By Steven Baker
Most organizations have critical business data used by enterprise applications stored in a variety of databases and file systems. Furthermore, these data stores likely reside on a variety of computer and operating systems. Some of this system and data diversity may be from historical circumstances resulting from mergers and acquisitions. Some of this variety undoubtedly resulted from the gradual increase in computerized systems over time and the selection of different best-of-breed applications (and consequently an associated data store) for a particular purpose. In any case, it is not uncommon for large enterprises to have critical business data stored in Relational Database Management Systems (RDBMS) from different vendors, stored as host data in Virtual Sequential Access Management (VSAM) files on IBM mainframes or minicomputers, and stored in small database systems on personal computers using Microsoft FoxPro, Microsoft Access, or FileMaker Pro.
Now the charge is to use Enterprise Application Integration (EAI) to improve productivity and tie these disparate applications together into a more cooperative whole. The integration of data is a natural choice for many tasks. Data integration can bypass the necessity of making intrusive and costly changes to the existing application logic, user interface, or data structures.
Organizations often need to share business information among disparate applications. For example, custom reports, projections, and other analysis of sales or manufacturing data may be needed for making future business decisions. This critical sales and manufacturing data is often stored on host systems (IBM mainframe or IBM AS/400 systems) or on UNIX systems in a relational database management system. In fact, estimates are that the majority of corporate business data is still maintained on host systems. Yet the popular tools and personal productivity applications (Microsoft Word, Excel, and PowerPoint, for example) most commonly used to create custom reports and presentations run on the desktop. In some businesses, data used on the desktop for analysis and custom reporting may have to be manually entered from mainframe reports or files. So the challenge becomes integrating business applications using host data with productivity applications on the desktop. This application integration can enhance the options for custom reporting and analysis as well as eliminate costly and error-prone manual data entry. A popular approach for providing this integration bypasses the business applications and goes directly to the data source as the point of integration.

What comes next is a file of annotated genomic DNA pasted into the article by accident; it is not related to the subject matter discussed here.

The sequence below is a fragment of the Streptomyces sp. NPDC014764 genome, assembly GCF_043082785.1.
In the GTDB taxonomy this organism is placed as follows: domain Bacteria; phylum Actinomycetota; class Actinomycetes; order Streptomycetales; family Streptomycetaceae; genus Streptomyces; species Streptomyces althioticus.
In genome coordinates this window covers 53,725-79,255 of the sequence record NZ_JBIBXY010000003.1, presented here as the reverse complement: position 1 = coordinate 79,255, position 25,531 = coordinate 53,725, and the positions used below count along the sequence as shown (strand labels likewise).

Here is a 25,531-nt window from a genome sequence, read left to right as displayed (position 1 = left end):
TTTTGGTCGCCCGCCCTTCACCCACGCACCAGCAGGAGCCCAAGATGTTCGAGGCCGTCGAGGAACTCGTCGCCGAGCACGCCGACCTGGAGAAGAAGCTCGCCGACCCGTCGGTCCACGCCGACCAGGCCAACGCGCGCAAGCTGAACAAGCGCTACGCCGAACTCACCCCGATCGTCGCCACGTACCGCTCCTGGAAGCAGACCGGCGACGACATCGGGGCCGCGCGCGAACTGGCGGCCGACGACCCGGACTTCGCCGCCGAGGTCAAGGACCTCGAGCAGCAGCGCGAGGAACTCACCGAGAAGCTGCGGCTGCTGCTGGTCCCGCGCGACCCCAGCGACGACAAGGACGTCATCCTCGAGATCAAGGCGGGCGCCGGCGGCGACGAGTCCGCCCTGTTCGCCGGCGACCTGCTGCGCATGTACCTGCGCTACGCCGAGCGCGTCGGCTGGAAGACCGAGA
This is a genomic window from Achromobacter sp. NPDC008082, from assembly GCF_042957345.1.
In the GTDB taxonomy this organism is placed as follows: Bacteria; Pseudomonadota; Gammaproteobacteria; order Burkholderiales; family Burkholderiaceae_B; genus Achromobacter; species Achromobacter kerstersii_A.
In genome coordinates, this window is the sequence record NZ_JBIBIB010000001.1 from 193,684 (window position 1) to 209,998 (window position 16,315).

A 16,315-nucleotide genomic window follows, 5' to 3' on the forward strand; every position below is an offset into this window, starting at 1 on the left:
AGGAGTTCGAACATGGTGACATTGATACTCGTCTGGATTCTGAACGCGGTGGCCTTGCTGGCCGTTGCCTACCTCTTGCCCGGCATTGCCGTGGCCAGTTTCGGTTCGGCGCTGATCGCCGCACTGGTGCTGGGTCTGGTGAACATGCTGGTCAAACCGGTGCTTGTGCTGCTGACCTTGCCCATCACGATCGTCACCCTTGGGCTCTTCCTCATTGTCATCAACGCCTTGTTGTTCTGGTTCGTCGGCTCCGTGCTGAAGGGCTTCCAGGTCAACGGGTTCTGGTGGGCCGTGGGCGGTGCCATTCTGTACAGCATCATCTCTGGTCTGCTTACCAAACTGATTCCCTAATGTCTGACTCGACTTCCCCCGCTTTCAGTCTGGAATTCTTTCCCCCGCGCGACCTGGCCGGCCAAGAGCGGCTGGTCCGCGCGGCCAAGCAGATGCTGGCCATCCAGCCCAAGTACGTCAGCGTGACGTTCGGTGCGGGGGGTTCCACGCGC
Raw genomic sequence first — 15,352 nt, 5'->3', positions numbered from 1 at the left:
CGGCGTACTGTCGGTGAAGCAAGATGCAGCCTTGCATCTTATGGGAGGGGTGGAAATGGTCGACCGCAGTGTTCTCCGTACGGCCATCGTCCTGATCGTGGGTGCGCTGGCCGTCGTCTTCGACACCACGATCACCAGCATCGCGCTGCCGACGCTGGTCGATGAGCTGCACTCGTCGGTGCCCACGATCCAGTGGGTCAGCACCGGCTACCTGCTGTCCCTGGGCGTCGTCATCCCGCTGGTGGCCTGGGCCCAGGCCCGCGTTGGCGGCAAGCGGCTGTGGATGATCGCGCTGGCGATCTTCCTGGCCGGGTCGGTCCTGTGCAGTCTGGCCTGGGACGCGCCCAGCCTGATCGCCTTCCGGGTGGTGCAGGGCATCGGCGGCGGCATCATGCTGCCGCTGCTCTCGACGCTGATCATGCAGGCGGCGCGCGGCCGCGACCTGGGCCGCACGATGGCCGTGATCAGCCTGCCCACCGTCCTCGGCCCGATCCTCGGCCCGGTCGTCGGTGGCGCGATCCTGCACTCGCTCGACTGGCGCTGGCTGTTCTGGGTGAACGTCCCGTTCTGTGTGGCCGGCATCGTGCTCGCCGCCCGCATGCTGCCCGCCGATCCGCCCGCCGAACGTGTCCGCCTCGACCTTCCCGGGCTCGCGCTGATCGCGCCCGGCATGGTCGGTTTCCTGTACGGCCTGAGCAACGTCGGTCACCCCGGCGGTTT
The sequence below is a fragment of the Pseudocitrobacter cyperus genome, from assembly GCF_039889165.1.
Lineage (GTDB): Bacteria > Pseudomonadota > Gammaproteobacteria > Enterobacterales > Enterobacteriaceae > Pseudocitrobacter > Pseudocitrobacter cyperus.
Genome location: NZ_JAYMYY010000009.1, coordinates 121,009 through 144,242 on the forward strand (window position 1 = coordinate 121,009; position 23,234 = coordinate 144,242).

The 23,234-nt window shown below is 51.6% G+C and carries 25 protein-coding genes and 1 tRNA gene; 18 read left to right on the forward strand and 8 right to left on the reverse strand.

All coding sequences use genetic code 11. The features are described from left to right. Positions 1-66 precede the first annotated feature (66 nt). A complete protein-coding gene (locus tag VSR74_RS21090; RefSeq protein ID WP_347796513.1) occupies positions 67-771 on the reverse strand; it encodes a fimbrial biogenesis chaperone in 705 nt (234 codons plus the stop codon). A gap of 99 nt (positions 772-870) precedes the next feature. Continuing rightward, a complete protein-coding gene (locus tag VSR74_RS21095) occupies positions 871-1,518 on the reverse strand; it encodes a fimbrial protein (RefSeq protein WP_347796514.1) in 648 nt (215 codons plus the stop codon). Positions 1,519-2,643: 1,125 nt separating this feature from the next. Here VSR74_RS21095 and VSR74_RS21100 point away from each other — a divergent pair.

Microsoft provides a number of products and technologies that can be used to implement a data integration solution. Microsoft has developed two popular technologies that have become standards used for database middleware:
Microsoft SQL Server 2000 and the older SQL Server 7.0 product include Data Transformation Services (DTS), a feature that can use ODBC Drivers or OLE DB Providers from Microsoft and other vendors to connect to heterogeneous database systems and transform and move data between systems. SQL Server also includes other features such as the Query Designer in Query Analyzer that make it relatively easy to analyze information and generate custom reports from the data stored in SQL Server.
A number of native ODBC drivers and OLE DB providers are included with SQL Server 2000 and with Microsoft Data Access Components (MDAC) on Windows. These OLE DB providers and ODBC drivers provide access to a variety of data sources including SQL Server, Oracle, Excel spreadsheets, Access databases, FoxPro/dBase database files, and flat text files. Microsoft Host Integration Server 2000 includes an OLE DB Provider for DB2 and an ODBC Driver for DB2 for accessing IBM DB2 on IBM mainframes, AS/400 computers, AIX, and Windows NT/2000 systems. A number of companies provide ODBC drivers and OLE DB providers for accessing other popular RDBMS and other database systems.
This chapter focuses on how these Microsoft products and technologies can be used together to provide a low cost data integration solution. This solution can be used for the simple task of generating custom reports and projections using desktop applications based on information in remote data sources. This solution can also be scaled and used for establishing a comprehensive data warehouse for online analytical processing (OLAP).
The chapter is divided into the following four sections: